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Childress: Peterson is best in NFL

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EDEN PRAIRIE, Minn. (AP) - In the debate over who is the best running back in the NFL, Vikings coach Brad Childress is agreeing with Jim Brown, not LaDainian Tomlinson.

Childress came to Adrian Peterson's defense Wednesday after Tomlinson took a few shots at Peterson in a recent Los Angeles Times story.

When asked about it at practice Wednesday, an unusually emphatic Childress said he's seen Peterson improve "by leaps and bounds" in all phases of the game since he entered the league in 2007.

"LaDainian is a hell of a back and he's entitled to his opinion," Childress said. "I'm going to tell you, my guy is the best football player in the National Football League and he's the best running back in the National Football League, and I believe that."

Peterson is the reigning NFL rushing champion and also holds the single-game record for yards rushing (296) - set against Tomlinson's Chargers at the Metrodome in 2007. He has rushed for 3,101 yards in his first two seasons, leading many to call him the best running back in the game.

For years, Tomlinson has worn that crown.

"Jim Brown was telling Peterson he's the best runner he'd seen in a long time," Tomlinson told The Times. "I was sitting there reading it thinking, 'Wow.'

"The difference with me is you can put me out on that field and there will be nothing I can't do. I won't have to come off the field. Adrian has to come off sometimes on third down. Running routes, he's still not there yet. Great downhill runner, powerful, fast, all that stuff. ... But anything on that field you want me to do - throw it, block - I can do it. That's what I pride myself on is not having any weaknesses. And that's what makes me the best back."

LT rushed for 1,815 yards and scored 31 touchdowns in 2006, but has been slowed slightly by injuries the last two seasons. He gained a career-low 1,110 yards rushing last season, but still managed to catch 52 passes.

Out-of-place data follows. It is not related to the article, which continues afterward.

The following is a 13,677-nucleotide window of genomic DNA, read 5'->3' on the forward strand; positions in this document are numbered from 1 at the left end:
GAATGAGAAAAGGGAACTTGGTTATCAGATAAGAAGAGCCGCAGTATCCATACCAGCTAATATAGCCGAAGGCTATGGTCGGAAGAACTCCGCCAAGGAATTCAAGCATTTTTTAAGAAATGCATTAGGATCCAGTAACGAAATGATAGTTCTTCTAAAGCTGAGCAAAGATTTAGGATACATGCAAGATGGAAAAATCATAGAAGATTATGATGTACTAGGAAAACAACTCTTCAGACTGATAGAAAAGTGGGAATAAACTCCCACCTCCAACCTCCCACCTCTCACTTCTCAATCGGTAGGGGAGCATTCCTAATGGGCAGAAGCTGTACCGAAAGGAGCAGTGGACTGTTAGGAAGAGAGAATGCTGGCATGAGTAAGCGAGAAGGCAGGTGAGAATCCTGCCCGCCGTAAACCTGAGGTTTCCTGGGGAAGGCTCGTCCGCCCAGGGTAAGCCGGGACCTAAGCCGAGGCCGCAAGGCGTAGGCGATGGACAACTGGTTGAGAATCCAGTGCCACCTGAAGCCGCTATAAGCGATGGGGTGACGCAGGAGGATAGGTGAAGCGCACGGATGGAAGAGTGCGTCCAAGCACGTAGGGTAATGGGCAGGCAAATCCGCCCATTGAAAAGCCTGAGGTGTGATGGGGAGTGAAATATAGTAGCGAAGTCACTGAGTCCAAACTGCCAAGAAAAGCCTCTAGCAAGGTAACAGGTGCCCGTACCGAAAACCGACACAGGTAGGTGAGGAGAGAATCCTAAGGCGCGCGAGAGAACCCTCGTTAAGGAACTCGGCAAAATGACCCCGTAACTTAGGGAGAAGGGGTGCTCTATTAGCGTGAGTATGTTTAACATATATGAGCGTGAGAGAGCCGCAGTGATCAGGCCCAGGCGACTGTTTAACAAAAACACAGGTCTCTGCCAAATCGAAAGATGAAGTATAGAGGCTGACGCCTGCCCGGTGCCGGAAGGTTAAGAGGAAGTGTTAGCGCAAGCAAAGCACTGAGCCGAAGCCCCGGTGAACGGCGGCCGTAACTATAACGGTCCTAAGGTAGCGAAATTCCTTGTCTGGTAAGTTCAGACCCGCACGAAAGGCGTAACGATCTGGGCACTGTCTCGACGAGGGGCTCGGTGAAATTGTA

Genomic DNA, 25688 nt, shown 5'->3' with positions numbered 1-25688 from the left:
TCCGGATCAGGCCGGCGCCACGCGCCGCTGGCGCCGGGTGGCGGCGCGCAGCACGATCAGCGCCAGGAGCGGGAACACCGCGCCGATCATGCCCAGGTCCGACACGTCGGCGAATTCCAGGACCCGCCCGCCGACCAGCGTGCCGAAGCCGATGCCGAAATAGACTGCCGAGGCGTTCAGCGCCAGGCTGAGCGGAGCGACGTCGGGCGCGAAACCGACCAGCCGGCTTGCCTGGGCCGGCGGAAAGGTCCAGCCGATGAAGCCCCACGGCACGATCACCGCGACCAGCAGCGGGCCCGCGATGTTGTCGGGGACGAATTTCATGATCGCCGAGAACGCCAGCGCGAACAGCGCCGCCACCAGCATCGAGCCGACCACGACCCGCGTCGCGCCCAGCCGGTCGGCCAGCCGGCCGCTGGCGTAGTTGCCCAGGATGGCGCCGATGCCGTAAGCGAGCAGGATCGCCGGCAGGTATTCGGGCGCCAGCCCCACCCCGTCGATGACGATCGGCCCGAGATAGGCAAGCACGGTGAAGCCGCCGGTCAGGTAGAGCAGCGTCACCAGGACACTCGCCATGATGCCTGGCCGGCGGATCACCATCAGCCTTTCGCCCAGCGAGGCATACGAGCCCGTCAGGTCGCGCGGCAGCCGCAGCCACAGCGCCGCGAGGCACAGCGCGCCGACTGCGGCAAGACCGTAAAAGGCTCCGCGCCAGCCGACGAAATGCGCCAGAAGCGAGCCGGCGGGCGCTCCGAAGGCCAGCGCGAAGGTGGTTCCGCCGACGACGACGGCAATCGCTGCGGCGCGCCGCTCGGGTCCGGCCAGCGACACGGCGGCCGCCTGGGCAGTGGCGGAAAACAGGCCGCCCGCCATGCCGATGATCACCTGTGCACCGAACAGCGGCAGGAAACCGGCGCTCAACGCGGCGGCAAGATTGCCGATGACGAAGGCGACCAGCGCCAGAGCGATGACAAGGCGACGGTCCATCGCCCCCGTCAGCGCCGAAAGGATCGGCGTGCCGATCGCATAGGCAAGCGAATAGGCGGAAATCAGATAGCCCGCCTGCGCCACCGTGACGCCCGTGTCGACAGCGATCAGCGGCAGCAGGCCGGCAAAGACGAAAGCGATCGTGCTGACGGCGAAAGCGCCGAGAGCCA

Tomlinson's accomplishments in the passing game certainly set him apart. He caught 100 passes in 2003 and has never caught fewer than 51 in a season.

Peterson has 40 catches in his first two seasons combined. He knows he has to be better in that area and has worked diligently to be a more reliable receiver and blocker.

"I just think he keeps getting better and better and better and better," Childress said. "I think he's come leaps and bounds from the first day in pass protection."

When it comes to running, though, Peterson might have the edge right now as he enters his prime. He rushed for 1,760 yards last season and took the first handoff of the preseason game against Houston on Monday night for a 75-yard touchdown.

Tomlinson turned 30 in June, an ominous benchmark for running backs that usually signifies the beginning of the downside of their careers.

Both are from Texas, and Peterson simply shrugged off Tomlinson's criticism.

"It really doesn't matter," Peterson said. "But it's Jim Brown, so I can see why it would definitely touch a nerve.

"The only thing I try to do is try to be the best, most complete player that I can be. And that means during the offseason if there's things that I can improve on, that make my game better, that will help the team, then those are things that I do. So, that's what I'm going to continue to focus on and continue to do and I'll let everyone else voice their opinion."

Copyright 2009 The Associated Press.

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